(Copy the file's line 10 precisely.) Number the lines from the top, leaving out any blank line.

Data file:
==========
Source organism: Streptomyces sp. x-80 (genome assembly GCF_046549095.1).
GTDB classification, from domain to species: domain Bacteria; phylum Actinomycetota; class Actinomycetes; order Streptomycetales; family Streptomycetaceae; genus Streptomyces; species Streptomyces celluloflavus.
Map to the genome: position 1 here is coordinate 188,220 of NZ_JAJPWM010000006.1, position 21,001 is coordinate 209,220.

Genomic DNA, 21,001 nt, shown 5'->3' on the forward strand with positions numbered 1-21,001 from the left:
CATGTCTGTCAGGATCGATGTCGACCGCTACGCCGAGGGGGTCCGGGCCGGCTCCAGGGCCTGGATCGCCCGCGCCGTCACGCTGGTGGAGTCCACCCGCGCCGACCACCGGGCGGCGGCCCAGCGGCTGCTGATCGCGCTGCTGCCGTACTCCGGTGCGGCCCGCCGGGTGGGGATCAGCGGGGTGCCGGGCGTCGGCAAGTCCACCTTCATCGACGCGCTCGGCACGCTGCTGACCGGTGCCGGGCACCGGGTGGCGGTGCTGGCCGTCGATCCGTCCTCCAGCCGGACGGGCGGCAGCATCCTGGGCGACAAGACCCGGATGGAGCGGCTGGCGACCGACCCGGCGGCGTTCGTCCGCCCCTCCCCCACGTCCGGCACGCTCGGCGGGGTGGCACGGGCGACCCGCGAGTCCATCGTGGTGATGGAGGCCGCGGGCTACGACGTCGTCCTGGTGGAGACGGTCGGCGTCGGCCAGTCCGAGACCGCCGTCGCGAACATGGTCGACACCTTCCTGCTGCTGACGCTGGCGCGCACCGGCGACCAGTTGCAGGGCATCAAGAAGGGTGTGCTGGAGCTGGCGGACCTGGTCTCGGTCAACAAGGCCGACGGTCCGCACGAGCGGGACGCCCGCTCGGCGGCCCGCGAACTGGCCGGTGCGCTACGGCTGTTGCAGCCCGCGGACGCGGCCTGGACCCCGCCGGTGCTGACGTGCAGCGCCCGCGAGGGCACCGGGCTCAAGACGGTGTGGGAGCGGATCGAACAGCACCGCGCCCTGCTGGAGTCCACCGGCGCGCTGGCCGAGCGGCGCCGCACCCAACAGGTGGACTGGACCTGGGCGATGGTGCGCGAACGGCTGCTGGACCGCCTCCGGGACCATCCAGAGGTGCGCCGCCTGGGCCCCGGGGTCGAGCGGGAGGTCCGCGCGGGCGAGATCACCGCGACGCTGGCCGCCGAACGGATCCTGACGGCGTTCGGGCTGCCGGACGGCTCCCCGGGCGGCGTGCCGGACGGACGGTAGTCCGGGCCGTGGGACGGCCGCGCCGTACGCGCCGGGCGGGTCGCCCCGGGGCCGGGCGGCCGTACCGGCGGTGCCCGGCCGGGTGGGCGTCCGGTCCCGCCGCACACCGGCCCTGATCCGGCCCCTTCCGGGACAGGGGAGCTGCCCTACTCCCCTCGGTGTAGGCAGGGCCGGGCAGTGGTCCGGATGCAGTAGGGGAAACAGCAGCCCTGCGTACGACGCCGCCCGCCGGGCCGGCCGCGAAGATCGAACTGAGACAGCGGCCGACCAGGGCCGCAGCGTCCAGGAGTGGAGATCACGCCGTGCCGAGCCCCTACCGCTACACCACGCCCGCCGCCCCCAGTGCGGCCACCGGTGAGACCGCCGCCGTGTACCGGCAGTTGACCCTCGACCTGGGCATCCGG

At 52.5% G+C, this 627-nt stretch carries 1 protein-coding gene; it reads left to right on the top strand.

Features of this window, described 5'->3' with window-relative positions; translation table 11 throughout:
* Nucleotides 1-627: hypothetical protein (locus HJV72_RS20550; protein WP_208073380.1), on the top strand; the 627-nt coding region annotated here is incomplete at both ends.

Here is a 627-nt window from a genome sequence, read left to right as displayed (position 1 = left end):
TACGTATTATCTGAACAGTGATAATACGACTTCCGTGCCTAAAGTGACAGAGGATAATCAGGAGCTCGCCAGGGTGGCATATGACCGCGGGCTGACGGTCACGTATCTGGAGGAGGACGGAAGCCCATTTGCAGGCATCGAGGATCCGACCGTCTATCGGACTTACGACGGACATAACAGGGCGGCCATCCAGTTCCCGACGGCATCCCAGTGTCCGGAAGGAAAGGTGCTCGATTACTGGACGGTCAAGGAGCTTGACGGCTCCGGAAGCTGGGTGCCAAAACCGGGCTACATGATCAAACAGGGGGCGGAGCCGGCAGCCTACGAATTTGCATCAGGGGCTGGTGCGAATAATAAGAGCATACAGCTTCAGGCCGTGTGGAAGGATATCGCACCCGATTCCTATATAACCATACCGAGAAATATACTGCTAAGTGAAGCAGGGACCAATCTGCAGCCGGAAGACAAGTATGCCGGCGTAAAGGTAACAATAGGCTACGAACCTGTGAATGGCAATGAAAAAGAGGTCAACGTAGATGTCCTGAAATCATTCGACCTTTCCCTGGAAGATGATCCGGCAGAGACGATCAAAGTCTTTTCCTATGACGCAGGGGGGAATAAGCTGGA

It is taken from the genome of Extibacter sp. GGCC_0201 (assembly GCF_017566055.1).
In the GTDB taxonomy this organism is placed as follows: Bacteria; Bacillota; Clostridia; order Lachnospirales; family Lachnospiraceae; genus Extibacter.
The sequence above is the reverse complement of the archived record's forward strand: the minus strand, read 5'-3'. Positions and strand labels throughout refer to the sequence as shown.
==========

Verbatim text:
TACGTATTATCTGAACAGTGATAATACGACTTCCGTGCCTAAAGTGACAGAGGATAATCAGGAGCTCGCCAGGGTGGCATATGACCGCGGGCTGACGGTCACGTATCTGGAGGAGGACGGAAGCCCATTTGCAGGCATCGAGGATCCGACCGTCTATCGGACTTACGACGGACATAACAGGGCGGCCATCCAGTTCCCGACGGCATCCCAGTGTCCGGAAGGAAAGGTGCTCGATTACTGGACGGTCAAGGAGCTTGACGGCTCCGGAAGCTGGGTGCCAAAACCGGGCTACATGATCAAACAGGGGGCGGAGCCGGCAGCCTACGAATTTGCATCAGGGGCTGGTGCGAATAATAAGAGCATACAGCTTCAGGCCGTGTGGAAGGATATCGCACCCGATTCCTATATAACCATACCGAGAAATATACTGCTAAGTGAAGCAGGGACCAATCTGCAGCCGGAAGACAAGTATGCCGGCGTAAAGGTAACAATAGGCTACGAACCTGTGAATGGCAATGAAAAAGAGGTCAACGTAGATGTCCTGAAATCATTCGACCTTTCCCTGGAAGATGATCCGGCAGAGACGATCAAAGTCTTTTCCTATGACGCAGGGGGGAATAAGCTGGA